(The plan can be seen with better resolution here).
Our house stood on a lot about 30 feet wide and 120 feet deep. The overall gradient here is about one in forty from south to north, as the land begins to slope down to the Nene valley. The property itself is about 310 feet above sea level. Mere Way to the south is at about 330 feet; the Nene itself, about 190 feet at South Bridge.
This is a "Bevan House"; a solid brick-built structure on a big plot, with large rooms and a fair approximation to what postwar realtors referred to in their literature as "all mod. cons." (i.e. modern conveniences). Say what you like about socialism; Aneurin Bevan did me a big favor.
The front garden
From the gate on Friars Avenue, a paved — actually, laid concrete — path sloped down to the front step, and continued along the east side of the house, past the sheds and the side door of the house, then west round the corner to end in a small paved area at the back, under the kitchen window. Some of my earliest memories are of playing on this path. Peter Starmer and I used to cadge bits of wood from the carpenters who were still building the south side of Friars Avenue. Then we would play with these pieces on the concrete slope just inside the gate.
East of this path, to the property line separating us from the Longdons at No. 60, was a strip of bare garden. My father planted privet hedges along the property line — another very early memory: I tried to help him with it — but the strip itself was too narrow to do much with. We laid some grass there, leaving a border by the path in which my mother planted flowers — pansies and daffodils.
Dad planted privet hedges along the front wall on Friars Avenue, too. (It is a concrete wall a few inches high.) Just north of this we made a rockery, then some lawn, then more rockery down in front of the bay window. My mother planted hollyhocks in the northwest corner, between the bay window and the No. 64 property line. (These property lines, by the way, were fenced: concrete posts a few feet apart, with two strands of thick wire running through them.)
In the southwest corner of the front garden was an almond tree, also planted by my mother. I can't recall eating any of its nuts, but it gave a fine display of almond blossom in the spring.
At the northeast corner of the house, and attached to it at ceiling level by a concrete-slab roof (which continued eastwards to attach itself to No. 60 in a symmetrical fashion) was a structure of sheds built from bare red brick. As you walked down the path with the house on your left, these sheds were on your right.
The first, with a door, was a coal shed. Coal would be delivered to here in large blocks, which my father broke up using a special hammer.
Next (i.e. proceeding north) was the outdoor toilet, also of course with a door. It was considered a great thing in the 1940s for a working-class family to have two toilets at their disposal, even if one of them was outdoors and subject to icing-up in the winter.
Next was a doorless cubby-hole in which we stored coke for the Beeston boiler. I think we also stored broken-up coal in here, coke and coal separated by a wooden-board partition; but my memory is vague. The coke and/or coal in any case occupied only the rear part of the cubby-hole. At the front stood the dustbin.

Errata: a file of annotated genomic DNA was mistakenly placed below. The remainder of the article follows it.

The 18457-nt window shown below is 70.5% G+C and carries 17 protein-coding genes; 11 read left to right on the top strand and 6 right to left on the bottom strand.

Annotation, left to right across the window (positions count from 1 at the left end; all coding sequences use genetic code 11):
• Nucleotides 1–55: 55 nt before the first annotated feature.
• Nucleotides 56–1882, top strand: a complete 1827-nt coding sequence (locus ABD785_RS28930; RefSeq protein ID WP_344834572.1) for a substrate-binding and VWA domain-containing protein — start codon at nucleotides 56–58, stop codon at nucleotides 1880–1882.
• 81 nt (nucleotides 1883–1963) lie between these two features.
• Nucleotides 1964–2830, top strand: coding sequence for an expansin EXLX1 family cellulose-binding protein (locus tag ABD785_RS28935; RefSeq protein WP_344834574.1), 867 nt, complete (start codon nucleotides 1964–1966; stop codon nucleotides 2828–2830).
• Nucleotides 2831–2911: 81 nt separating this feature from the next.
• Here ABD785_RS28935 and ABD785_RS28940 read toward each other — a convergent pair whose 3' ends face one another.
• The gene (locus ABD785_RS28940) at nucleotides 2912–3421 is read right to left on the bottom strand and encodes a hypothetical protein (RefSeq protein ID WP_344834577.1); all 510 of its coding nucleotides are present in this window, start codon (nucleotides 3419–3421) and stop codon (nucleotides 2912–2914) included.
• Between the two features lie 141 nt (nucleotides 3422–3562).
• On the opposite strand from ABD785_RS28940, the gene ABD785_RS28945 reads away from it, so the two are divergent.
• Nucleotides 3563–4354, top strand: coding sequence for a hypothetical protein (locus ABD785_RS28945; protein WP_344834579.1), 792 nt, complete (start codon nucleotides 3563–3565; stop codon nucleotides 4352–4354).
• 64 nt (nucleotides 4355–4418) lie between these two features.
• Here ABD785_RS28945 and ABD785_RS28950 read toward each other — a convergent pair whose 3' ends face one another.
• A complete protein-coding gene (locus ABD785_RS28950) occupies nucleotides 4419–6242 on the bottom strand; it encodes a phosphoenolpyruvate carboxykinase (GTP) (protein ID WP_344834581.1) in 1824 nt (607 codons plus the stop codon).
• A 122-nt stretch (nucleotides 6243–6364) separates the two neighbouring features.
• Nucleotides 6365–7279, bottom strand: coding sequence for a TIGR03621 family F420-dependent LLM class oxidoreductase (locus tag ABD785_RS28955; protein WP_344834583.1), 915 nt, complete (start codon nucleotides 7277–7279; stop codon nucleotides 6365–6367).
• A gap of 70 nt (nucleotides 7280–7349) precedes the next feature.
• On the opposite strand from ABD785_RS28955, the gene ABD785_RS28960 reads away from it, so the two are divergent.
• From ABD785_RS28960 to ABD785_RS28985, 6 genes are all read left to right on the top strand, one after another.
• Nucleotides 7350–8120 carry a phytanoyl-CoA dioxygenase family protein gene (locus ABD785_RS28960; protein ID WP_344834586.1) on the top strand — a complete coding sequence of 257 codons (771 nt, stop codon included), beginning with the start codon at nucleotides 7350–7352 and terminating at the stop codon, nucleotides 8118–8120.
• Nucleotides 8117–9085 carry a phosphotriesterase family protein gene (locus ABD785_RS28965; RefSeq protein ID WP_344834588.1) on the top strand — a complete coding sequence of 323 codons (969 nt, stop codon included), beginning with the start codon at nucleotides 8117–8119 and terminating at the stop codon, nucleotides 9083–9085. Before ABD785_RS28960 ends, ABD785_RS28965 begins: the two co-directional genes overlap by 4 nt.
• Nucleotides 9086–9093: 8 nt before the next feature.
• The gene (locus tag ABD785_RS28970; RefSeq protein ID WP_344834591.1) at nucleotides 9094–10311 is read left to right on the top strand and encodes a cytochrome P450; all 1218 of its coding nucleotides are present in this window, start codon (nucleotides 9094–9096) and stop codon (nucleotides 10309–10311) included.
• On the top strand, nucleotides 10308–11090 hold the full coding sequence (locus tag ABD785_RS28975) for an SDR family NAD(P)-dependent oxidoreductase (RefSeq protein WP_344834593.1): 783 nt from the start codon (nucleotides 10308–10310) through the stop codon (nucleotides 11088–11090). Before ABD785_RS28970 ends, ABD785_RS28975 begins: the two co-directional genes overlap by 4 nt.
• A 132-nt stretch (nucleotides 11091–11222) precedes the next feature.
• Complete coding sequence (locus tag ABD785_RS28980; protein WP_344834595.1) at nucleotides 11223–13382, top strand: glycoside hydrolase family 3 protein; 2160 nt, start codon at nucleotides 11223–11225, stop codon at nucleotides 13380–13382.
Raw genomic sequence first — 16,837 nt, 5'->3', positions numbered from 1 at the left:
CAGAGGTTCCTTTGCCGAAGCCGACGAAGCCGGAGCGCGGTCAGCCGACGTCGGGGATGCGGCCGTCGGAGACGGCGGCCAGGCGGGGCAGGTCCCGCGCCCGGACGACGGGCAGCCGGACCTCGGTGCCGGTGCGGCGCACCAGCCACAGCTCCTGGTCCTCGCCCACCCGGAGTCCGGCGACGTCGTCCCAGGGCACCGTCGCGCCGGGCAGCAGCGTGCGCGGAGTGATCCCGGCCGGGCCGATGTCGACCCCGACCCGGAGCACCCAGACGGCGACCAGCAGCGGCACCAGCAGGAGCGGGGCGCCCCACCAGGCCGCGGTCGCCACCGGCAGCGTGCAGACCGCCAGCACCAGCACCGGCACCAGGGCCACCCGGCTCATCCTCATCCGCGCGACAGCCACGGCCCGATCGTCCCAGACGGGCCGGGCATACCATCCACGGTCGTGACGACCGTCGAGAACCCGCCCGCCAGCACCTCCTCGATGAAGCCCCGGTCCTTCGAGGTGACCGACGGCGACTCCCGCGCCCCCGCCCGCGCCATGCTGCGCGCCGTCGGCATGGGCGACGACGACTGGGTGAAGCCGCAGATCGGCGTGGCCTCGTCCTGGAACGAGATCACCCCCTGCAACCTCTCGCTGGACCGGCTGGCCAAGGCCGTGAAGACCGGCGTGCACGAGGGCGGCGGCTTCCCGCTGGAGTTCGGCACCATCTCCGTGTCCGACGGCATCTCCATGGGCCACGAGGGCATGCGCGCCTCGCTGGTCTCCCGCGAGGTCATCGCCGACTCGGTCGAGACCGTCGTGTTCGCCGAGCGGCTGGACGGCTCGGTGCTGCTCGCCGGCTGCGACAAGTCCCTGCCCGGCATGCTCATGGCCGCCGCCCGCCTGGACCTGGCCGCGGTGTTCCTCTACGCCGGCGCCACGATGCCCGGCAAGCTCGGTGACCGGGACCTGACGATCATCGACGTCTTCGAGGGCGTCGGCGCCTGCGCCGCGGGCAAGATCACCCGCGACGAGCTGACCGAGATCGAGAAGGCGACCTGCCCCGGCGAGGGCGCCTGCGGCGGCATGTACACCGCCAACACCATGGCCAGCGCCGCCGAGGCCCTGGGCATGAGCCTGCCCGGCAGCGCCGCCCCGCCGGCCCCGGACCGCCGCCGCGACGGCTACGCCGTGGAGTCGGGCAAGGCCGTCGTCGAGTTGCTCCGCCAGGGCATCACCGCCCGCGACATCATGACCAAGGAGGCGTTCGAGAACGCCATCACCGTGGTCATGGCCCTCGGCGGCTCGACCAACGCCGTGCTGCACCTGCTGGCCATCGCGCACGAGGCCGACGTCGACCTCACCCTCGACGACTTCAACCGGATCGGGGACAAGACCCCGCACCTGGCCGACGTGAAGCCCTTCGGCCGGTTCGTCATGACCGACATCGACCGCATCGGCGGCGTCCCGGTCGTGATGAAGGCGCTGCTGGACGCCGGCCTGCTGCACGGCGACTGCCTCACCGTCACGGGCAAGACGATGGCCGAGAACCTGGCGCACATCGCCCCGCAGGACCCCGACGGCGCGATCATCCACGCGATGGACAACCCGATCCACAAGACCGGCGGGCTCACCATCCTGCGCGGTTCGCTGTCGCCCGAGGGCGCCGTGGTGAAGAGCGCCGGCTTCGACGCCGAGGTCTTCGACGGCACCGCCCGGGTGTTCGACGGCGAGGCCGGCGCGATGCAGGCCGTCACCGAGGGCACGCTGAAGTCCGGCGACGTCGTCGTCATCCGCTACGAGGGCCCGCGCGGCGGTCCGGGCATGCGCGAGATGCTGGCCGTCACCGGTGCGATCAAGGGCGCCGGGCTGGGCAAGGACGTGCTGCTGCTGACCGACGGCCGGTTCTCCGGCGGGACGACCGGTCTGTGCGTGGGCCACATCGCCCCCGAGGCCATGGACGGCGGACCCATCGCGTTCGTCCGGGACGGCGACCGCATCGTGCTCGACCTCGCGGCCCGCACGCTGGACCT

At the north end, spanning the entire east-west width of the shed structure, with a door facing south up the path, was the shed. About 8 feet east to west and four or five feet deep, this was our outdoor storage area: Dad's garden tools, Mum's laundry equipment (large circular gas boiler, mangle), half-used pots of paint, and various other kinds of junk. There was a small window high up on the north wall overlooking the back garden.
And then, the back garden. Other than the small paved area under the kitchen window, this was 250 square yards of virgin soil when we arrived in 1948, with a fair complement of builders' rubble that I can dimly remember my father complaining about. The only structural features were two concrete posts at about three-eighths and three-quarters of the way down the middle of the garden, for clothes lines.
We grassed over the southern part to make a lawn, but the rest was a vegetable garden. I can remember Dad working there, growing potatoes, cabbages, carrots, onions, brussels sprouts, and rhubarb (under a bucket). My mother had a herb garden, or at any rate a mint garden, just north of the sheds; and she planted a lilac tree nearby, so we had blossom displays at both front and back of the house.
The lawn was in two parts, separated by a north-south line of "crazy paving" — just some random-shaped small concrete slabs placed together to make a path. If you lifted one of these slabs up in the summer time, there was an excellent chance you would find an ant city underneath, which you could then annihilate with a kettle full of boiling water.
The back garden went through many transformations from 1948 to 1990. Dad gave up vegetable gardening some time in the 1950s. He planted privet hedges all round. The lawn area advanced northward, leaving an area of flowers, then later bushes and trees, at the north end. At the south end, Mum installed a paved patio and fish pond. These later features can be inspected in the photographs pages.
From some point in (I am guessing) the early 1960s, the back garden also boasted a free-standing TV aerial, 15 or 20 feet high. It was gone by 1987, when this photograph was taken, but would have been over to the left in the photograph, by the shed.